Resolutely partisan but perspicacious in spots, from an author who’s been there.



A call to action aimed at young nonvoters willing to join efforts to end “the Trump nightmare.”

Plouffe, former campaign manager and White House senior adviser for Barack Obama, readily admits his partisanship. Still, along with slamming the current administration’s tactics (“distorting the truth to confuse people is the strategy”), he does offer several basic ways for readers who won’t be voting in 2020 or, probably, the 2022 midterms to take active roles in promoting candidates and persuading reluctant or undecided adults to go to the polls. The design punctuating his simply phrased narrative with exhortations in much larger type, the book offers, besides vague suggestions about creating videos or using social media, reasonably effective activities, such as various forms of nagging parents and other grown-ups to volunteer and vote—or, better yet, going door to door (not alone), because people are more likely to remember engaging with a child canvasser come Election Day. Frankly noting that modern national elections aren’t “national” at all but actually decided in just six to eight “battleground” states, the author also explains in general how campaigns are conducted and how the Electoral College system works. He doesn’t spare much attention for local election campaigns or primaries but much of his advice would likely be applicable (though, it may be worth noting, his current gig is with the company that created the now-infamous Iowa caucus app). Much of it he also lays out for older audiences in the co-published A Citizens Guide to Beating Donald Trump (2020).

Resolutely partisan but perspicacious in spots, from an author who’s been there. (websites, reading list) (Nonfiction. 11-13)

Pub Date: March 3, 2020

ISBN: 978-1-250-25975-2

Page Count: 192

Publisher: Henry Holt

Review Posted Online: March 15, 2020

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This inspiring book will encourage activism.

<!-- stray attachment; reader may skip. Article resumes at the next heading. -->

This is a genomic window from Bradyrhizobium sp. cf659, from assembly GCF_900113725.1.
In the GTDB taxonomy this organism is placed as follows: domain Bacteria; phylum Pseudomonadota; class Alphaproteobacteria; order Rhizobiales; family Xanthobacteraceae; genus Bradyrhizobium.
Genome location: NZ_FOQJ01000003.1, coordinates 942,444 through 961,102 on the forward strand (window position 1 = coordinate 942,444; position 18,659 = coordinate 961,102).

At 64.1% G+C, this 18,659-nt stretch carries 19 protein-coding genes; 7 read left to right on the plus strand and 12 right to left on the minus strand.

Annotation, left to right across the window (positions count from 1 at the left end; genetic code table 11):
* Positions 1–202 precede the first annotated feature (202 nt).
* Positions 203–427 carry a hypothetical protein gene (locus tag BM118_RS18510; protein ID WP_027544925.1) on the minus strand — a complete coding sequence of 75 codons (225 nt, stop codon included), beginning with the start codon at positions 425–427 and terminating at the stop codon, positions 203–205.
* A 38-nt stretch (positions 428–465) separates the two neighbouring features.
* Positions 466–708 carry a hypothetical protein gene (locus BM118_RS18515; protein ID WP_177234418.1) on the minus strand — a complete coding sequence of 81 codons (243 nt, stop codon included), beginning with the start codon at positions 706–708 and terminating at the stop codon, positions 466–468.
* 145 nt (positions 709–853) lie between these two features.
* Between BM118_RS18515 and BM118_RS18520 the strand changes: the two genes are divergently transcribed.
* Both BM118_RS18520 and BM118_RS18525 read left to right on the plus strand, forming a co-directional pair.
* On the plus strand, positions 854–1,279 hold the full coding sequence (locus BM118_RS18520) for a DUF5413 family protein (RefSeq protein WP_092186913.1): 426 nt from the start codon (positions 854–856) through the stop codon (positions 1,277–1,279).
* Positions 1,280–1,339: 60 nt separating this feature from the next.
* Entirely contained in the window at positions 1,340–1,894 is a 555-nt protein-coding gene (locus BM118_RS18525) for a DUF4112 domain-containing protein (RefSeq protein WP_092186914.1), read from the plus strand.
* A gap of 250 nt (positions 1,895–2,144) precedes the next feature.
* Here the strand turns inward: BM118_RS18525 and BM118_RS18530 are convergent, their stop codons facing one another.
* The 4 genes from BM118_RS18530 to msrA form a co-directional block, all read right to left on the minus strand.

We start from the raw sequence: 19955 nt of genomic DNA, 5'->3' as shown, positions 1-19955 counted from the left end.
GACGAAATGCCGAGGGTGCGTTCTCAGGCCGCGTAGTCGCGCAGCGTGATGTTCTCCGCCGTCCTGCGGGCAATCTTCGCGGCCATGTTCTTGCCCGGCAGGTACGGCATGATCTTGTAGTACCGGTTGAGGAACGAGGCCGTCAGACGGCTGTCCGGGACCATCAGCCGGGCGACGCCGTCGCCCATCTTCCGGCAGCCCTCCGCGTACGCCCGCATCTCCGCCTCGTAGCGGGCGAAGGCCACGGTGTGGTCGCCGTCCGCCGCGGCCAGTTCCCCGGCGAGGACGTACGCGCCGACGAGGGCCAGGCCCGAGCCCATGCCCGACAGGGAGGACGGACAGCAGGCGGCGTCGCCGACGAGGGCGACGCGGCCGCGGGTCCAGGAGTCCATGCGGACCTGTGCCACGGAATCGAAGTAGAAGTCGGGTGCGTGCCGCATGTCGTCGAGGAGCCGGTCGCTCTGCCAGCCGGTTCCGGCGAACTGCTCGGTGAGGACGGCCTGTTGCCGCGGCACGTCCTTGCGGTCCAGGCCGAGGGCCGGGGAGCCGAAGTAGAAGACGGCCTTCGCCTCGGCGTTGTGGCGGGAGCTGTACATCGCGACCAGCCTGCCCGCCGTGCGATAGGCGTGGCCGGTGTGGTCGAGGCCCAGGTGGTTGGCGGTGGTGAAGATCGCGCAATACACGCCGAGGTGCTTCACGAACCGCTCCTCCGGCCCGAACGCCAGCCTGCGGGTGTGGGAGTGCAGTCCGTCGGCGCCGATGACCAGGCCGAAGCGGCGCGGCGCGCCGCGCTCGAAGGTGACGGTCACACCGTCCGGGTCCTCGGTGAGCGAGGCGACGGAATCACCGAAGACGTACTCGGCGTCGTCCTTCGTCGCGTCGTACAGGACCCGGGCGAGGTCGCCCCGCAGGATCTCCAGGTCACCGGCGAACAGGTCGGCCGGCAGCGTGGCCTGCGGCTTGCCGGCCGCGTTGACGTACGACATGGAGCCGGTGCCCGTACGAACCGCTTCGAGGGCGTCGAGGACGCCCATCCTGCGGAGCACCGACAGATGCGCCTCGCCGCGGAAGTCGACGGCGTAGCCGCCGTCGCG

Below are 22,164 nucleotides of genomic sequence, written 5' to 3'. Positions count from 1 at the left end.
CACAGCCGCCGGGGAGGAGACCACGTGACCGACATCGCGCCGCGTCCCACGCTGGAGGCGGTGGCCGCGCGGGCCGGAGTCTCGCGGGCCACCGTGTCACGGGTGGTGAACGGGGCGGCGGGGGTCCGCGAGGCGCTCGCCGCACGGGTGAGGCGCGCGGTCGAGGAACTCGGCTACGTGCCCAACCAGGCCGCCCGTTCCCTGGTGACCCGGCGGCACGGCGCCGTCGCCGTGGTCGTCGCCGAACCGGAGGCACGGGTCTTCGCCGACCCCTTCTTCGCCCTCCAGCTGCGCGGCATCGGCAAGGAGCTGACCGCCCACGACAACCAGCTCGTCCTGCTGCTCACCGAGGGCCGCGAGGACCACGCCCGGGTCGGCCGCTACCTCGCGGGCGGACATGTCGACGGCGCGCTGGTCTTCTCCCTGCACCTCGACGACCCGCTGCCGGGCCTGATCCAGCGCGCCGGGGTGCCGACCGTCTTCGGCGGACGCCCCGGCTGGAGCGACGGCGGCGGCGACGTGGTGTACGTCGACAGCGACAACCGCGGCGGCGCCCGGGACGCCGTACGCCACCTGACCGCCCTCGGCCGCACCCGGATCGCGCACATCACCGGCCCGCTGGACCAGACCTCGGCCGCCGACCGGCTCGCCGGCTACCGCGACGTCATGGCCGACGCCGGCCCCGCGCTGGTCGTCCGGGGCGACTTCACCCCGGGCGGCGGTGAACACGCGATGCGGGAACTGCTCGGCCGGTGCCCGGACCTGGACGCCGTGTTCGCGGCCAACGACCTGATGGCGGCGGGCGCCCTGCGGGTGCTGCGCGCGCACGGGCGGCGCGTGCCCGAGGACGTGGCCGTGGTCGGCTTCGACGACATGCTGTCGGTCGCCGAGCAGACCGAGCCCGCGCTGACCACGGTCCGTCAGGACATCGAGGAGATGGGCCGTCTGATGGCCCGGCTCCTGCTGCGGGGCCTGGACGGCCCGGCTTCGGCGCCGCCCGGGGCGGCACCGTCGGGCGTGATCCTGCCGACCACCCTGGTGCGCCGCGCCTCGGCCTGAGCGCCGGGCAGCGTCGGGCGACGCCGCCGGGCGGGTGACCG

Marching for the rights of all—children, Black people, women, Indigenous people, DREAMers, the LGBTQ+ community, disabled individuals, and many others—is explored in this history.

From the children who walked with Mother Jones from Pennsylvania to New York in 1903 to speak for better youth labor laws to the worldwide Youth Climate Strike in March 2019, all kinds of marches—many linked to children and youth—are described in lively language and illustrated with bright cartoons that emphasize diversity among participants and illustrate the banners and posters carried. Each two-page spread contains a short history of each march and the actions taken, set in dense type, along with one or two quotes from organizers. Some, like the Longest Walk, a 1978 march from San Francisco to Washington, D.C., undertaken by Indigenous people to bring attention to 11 Congressional bills that threatened sovereignty, were weeks or months long. Widely known events like the recent Women’s March in January 2017 and actions known only to a few historians, like the 1943 march of Bulgarian Jews against the Holocaust, receive equal treatment. Connections among marches and themes repeated due to unchanging social and political conditions are pointed out and are one of the book’s strengths. The visually appealing last spread shows a timeline of each event placed on a long winding road. There is neither a table of contents nor an index, but the information presented is accessible and should really be read straight through for greatest impact. (This book was reviewed digitally with 11-by-20-inch double-page spreads viewed at 27.3% of actual size.)

This inspiring book will encourage activism. (sources, further reading) (Nonfiction. 11-13)

Pub Date: Jan. 19, 2021

ISBN: 978-1-5344-4270-2

Page Count: 56

Publisher: Atheneum

Review Posted Online: Nov. 27, 2020

Kirkus Reviews Issue: Dec. 15, 2020

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As in their previous collaborations (Colors of Freedom, Voices of Rape, not reviewed), Bode and Mack portray an issue through the voices of children and adults affected by it. Bode (recently deceased) interviewed preteens, their parents, and adult experts, and organized their responses into parts "For Girls and Boys" and "For Parents." In sections with titles like "Public Recognition" or "What's in Your Heart," her text, addressed directly to the reader, synthesizes many of the responses in a way that should comfort and challenge young and adult readers. At least half of the book is comprised of responses she gathered from her survey, some of which are illustrated in strips by Mack. The result is an engagingly designed book, with questions and topics in bold type so that readers can browse for the recognition they may be looking for. They will need to browse, as there is no index, and young readers will certainly be tempted by the "For Parents" section, and vice versa. A bibliography (with two Spanish titles) and list of Web resources (with mostly live links) will help them seek out more information. They may well have other questions—especially having to do with parents' sexuality—which they don't find answered here, but this is a fine and encouraging place to start. (print and on-line resources) (Non-fiction. 9-13)

Pub Date: Feb. 1, 2001

ISBN: 0-689-81945-5

Page Count: 160

Publisher: Simon & Schuster

Review Posted Online: June 24, 2010

Kirkus Reviews Issue: Jan. 15, 2001

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